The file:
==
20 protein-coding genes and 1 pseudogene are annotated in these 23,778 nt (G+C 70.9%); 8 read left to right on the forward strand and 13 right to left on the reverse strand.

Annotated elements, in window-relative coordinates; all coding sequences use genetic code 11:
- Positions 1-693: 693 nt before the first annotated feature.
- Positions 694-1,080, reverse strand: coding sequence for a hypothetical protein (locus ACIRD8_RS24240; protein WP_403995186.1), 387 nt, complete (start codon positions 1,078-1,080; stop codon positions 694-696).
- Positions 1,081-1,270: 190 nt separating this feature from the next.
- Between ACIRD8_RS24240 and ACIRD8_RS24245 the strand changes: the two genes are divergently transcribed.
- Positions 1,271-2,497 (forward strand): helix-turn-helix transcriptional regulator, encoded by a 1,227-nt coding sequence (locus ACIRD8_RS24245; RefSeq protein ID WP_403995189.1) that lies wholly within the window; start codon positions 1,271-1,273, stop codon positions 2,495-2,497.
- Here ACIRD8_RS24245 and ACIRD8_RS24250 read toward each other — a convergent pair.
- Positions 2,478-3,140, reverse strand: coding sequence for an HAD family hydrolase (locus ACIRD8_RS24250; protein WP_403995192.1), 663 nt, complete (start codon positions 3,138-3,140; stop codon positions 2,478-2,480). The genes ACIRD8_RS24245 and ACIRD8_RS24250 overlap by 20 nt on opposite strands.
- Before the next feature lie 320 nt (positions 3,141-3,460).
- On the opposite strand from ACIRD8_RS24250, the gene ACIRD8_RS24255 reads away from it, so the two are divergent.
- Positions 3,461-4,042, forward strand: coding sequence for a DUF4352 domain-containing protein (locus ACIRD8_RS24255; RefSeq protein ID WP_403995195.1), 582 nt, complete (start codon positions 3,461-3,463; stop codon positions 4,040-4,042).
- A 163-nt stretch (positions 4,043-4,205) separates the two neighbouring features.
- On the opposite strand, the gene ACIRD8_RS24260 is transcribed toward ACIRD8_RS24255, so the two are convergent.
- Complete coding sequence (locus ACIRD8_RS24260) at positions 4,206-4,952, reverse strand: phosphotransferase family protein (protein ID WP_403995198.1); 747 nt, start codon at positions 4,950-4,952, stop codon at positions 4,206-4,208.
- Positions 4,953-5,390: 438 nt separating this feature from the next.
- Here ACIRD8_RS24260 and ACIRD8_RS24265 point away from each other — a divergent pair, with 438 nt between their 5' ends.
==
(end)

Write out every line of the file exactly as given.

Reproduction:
20 protein-coding genes and 1 pseudogene are annotated in these 23,778 nt (G+C 70.9%); 8 read left to right on the forward strand and 13 right to left on the reverse strand.

Annotated elements, in window-relative coordinates; all coding sequences use genetic code 11:
- Positions 1-693: 693 nt before the first annotated feature.
- Positions 694-1,080, reverse strand: coding sequence for a hypothetical protein (locus ACIRD8_RS24240; protein WP_403995186.1), 387 nt, complete (start codon positions 1,078-1,080; stop codon positions 694-696).
- Positions 1,081-1,270: 190 nt separating this feature from the next.
- Between ACIRD8_RS24240 and ACIRD8_RS24245 the strand changes: the two genes are divergently transcribed.
- Positions 1,271-2,497 (forward strand): helix-turn-helix transcriptional regulator, encoded by a 1,227-nt coding sequence (locus ACIRD8_RS24245; RefSeq protein ID WP_403995189.1) that lies wholly within the window; start codon positions 1,271-1,273, stop codon positions 2,495-2,497.
- Here ACIRD8_RS24245 and ACIRD8_RS24250 read toward each other — a convergent pair.
- Positions 2,478-3,140, reverse strand: coding sequence for an HAD family hydrolase (locus ACIRD8_RS24250; protein WP_403995192.1), 663 nt, complete (start codon positions 3,138-3,140; stop codon positions 2,478-2,480). The genes ACIRD8_RS24245 and ACIRD8_RS24250 overlap by 20 nt on opposite strands.
- Before the next feature lie 320 nt (positions 3,141-3,460).
- On the opposite strand from ACIRD8_RS24250, the gene ACIRD8_RS24255 reads away from it, so the two are divergent.
- Positions 3,461-4,042, forward strand: coding sequence for a DUF4352 domain-containing protein (locus ACIRD8_RS24255; RefSeq protein ID WP_403995195.1), 582 nt, complete (start codon positions 3,461-3,463; stop codon positions 4,040-4,042).
- A 163-nt stretch (positions 4,043-4,205) separates the two neighbouring features.
- On the opposite strand, the gene ACIRD8_RS24260 is transcribed toward ACIRD8_RS24255, so the two are convergent.
- Complete coding sequence (locus ACIRD8_RS24260) at positions 4,206-4,952, reverse strand: phosphotransferase family protein (protein ID WP_403995198.1); 747 nt, start codon at positions 4,950-4,952, stop codon at positions 4,206-4,208.
- Positions 4,953-5,390: 438 nt separating this feature from the next.
- Here ACIRD8_RS24260 and ACIRD8_RS24265 point away from each other — a divergent pair, with 438 nt between their 5' ends.